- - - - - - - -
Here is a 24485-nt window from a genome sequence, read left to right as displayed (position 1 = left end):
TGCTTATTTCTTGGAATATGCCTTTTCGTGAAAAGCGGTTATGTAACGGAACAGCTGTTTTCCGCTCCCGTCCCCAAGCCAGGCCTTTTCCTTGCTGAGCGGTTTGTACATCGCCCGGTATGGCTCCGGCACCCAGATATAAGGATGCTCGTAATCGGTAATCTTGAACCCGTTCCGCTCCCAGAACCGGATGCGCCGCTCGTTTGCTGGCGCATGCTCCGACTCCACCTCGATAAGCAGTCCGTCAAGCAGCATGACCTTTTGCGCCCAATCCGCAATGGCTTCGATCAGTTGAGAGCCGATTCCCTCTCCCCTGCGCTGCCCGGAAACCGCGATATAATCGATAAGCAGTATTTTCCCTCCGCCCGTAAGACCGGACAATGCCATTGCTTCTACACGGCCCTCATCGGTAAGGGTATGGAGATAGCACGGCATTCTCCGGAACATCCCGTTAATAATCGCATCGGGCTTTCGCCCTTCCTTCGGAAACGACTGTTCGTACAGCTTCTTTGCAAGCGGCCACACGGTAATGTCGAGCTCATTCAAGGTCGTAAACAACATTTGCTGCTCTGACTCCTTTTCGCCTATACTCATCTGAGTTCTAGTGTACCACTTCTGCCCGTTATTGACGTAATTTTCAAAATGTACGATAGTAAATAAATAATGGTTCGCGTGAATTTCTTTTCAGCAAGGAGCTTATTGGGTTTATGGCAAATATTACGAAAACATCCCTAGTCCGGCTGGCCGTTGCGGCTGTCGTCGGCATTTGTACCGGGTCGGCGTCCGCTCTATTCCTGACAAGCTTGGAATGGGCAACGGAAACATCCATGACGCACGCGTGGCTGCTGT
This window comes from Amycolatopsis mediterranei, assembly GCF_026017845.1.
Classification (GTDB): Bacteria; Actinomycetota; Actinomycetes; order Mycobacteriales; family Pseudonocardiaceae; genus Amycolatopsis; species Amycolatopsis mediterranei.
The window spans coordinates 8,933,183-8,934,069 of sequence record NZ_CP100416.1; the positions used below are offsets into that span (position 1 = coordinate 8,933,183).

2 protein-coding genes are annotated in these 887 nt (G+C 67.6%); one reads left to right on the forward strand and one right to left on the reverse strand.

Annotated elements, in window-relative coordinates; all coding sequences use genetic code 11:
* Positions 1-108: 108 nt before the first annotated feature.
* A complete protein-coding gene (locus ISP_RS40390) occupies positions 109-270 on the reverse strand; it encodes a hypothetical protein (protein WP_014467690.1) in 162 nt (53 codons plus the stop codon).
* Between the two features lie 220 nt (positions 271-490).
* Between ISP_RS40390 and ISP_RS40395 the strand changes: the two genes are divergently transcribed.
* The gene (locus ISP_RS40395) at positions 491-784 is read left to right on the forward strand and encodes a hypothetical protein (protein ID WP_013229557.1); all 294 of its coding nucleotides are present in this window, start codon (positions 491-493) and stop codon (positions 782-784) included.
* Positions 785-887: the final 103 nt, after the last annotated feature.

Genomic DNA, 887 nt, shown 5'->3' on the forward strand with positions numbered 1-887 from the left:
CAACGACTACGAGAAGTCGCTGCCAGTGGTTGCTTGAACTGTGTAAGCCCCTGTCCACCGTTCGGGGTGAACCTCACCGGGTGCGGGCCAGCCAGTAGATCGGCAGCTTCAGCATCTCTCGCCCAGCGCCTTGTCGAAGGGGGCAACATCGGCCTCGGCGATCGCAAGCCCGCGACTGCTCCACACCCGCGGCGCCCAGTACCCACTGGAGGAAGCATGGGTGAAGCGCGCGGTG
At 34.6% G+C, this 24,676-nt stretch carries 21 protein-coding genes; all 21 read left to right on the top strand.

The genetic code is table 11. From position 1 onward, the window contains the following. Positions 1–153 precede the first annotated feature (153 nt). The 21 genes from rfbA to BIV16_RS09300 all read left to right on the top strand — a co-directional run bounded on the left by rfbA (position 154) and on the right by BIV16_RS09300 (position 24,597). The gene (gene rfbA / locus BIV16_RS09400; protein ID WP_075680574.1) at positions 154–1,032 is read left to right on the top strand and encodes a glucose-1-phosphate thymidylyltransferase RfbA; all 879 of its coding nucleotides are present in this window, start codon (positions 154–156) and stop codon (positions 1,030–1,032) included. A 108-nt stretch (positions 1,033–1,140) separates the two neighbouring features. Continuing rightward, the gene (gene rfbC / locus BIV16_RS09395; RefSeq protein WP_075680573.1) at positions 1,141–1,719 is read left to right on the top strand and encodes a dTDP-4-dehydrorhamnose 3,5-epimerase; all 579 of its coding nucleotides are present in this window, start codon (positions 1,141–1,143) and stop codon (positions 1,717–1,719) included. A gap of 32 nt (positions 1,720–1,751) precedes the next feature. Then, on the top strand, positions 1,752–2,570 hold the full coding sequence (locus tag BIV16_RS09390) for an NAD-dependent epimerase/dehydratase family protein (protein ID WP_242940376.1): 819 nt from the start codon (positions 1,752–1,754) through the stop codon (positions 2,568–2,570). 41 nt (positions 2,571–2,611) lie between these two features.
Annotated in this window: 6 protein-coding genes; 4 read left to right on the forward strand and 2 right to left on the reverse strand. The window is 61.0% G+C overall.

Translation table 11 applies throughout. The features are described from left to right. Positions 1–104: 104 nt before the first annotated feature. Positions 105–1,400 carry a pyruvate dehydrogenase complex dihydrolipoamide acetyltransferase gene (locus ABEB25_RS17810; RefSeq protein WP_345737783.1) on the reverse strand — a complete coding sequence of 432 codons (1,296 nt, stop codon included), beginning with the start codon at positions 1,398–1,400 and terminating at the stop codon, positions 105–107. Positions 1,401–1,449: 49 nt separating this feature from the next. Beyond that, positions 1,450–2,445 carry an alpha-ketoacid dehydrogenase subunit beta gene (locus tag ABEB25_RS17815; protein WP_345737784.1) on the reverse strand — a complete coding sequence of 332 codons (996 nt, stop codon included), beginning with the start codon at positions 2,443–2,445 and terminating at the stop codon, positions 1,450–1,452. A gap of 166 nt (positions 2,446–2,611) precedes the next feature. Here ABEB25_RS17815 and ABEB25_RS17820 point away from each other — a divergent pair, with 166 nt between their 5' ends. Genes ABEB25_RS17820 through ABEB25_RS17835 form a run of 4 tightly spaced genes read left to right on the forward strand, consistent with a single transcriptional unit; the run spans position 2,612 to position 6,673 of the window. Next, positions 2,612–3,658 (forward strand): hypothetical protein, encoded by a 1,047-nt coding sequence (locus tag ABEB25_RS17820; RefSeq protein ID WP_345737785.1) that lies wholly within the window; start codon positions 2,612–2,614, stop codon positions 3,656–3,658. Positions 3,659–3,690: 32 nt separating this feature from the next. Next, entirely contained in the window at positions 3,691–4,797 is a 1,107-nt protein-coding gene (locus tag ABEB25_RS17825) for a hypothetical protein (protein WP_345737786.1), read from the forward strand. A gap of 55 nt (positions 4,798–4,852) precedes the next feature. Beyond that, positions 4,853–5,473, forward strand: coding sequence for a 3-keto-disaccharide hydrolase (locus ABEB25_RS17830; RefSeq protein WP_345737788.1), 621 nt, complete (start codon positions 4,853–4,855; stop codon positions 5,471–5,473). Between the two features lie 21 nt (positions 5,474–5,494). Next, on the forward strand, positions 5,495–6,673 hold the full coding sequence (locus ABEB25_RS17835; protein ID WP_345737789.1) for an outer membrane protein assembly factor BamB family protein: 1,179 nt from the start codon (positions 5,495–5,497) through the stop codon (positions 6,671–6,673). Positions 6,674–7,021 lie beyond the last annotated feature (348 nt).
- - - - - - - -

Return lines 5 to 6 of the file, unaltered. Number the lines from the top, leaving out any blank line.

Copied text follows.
The window spans coordinates 8,933,183-8,934,069 of sequence record NZ_CP100416.1; the positions used below are offsets into that span (position 1 = coordinate 8,933,183).

2 protein-coding genes are annotated in these 887 nt (G+C 67.6%); one reads left to right on the forward strand and one right to left on the reverse strand.